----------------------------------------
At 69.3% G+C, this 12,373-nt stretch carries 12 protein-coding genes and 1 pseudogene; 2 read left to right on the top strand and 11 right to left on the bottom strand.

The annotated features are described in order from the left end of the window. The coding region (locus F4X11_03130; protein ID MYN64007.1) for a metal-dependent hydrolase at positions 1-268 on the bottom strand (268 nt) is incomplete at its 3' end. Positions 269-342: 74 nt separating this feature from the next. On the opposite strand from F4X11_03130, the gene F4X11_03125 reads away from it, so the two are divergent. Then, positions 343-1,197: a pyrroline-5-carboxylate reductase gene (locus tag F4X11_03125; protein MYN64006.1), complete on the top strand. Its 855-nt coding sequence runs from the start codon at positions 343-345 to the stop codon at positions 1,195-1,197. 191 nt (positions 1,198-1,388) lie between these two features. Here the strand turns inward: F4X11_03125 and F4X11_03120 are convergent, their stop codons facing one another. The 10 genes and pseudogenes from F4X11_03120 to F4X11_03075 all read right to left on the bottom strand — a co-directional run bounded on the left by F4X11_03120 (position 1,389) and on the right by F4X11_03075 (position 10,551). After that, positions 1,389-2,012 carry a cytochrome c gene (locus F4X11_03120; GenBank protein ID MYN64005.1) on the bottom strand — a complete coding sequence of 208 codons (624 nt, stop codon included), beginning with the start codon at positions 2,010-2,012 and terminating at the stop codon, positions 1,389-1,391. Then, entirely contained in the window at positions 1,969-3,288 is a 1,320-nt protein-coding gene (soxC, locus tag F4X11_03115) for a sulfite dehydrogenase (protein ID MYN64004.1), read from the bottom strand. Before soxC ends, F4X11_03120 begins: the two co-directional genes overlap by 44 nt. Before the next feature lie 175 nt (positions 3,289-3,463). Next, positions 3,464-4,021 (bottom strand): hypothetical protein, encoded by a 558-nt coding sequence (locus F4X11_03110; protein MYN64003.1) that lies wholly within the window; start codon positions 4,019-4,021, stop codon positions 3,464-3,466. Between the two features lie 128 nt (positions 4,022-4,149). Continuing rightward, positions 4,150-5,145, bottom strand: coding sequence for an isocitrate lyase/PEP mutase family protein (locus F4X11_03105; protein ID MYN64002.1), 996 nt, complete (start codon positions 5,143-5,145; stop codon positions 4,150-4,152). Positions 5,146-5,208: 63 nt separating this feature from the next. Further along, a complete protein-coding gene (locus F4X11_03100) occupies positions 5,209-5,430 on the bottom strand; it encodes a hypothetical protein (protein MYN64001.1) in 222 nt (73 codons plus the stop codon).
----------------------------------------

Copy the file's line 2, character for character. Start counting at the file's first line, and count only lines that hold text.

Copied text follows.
The annotated features are described in order from the left end of the window. The coding region (locus F4X11_03130; protein ID MYN64007.1) for a metal-dependent hydrolase at positions 1-268 on the bottom strand (268 nt) is incomplete at its 3' end. Positions 269-342: 74 nt separating this feature from the next. On the opposite strand from F4X11_03130, the gene F4X11_03125 reads away from it, so the two are divergent. Then, positions 343-1,197: a pyrroline-5-carboxylate reductase gene (locus tag F4X11_03125; protein MYN64006.1), complete on the top strand. Its 855-nt coding sequence runs from the start codon at positions 343-345 to the stop codon at positions 1,195-1,197. 191 nt (positions 1,198-1,388) lie between these two features. Here the strand turns inward: F4X11_03125 and F4X11_03120 are convergent, their stop codons facing one another. The 10 genes and pseudogenes from F4X11_03120 to F4X11_03075 all read right to left on the bottom strand — a co-directional run bounded on the left by F4X11_03120 (position 1,389) and on the right by F4X11_03075 (position 10,551). After that, positions 1,389-2,012 carry a cytochrome c gene (locus F4X11_03120; GenBank protein ID MYN64005.1) on the bottom strand — a complete coding sequence of 208 codons (624 nt, stop codon included), beginning with the start codon at positions 2,010-2,012 and terminating at the stop codon, positions 1,389-1,391. Then, entirely contained in the window at positions 1,969-3,288 is a 1,320-nt protein-coding gene (soxC, locus tag F4X11_03115) for a sulfite dehydrogenase (protein ID MYN64004.1), read from the bottom strand. Before soxC ends, F4X11_03120 begins: the two co-directional genes overlap by 44 nt. Before the next feature lie 175 nt (positions 3,289-3,463). Next, positions 3,464-4,021 (bottom strand): hypothetical protein, encoded by a 558-nt coding sequence (locus F4X11_03110; protein MYN64003.1) that lies wholly within the window; start codon positions 4,019-4,021, stop codon positions 3,464-3,466. Between the two features lie 128 nt (positions 4,022-4,149). Continuing rightward, positions 4,150-5,145, bottom strand: coding sequence for an isocitrate lyase/PEP mutase family protein (locus F4X11_03105; protein ID MYN64002.1), 996 nt, complete (start codon positions 5,143-5,145; stop codon positions 4,150-4,152). Positions 5,146-5,208: 63 nt separating this feature from the next. Further along, a complete protein-coding gene (locus F4X11_03100) occupies positions 5,209-5,430 on the bottom strand; it encodes a hypothetical protein (protein MYN64001.1) in 222 nt (73 codons plus the stop codon).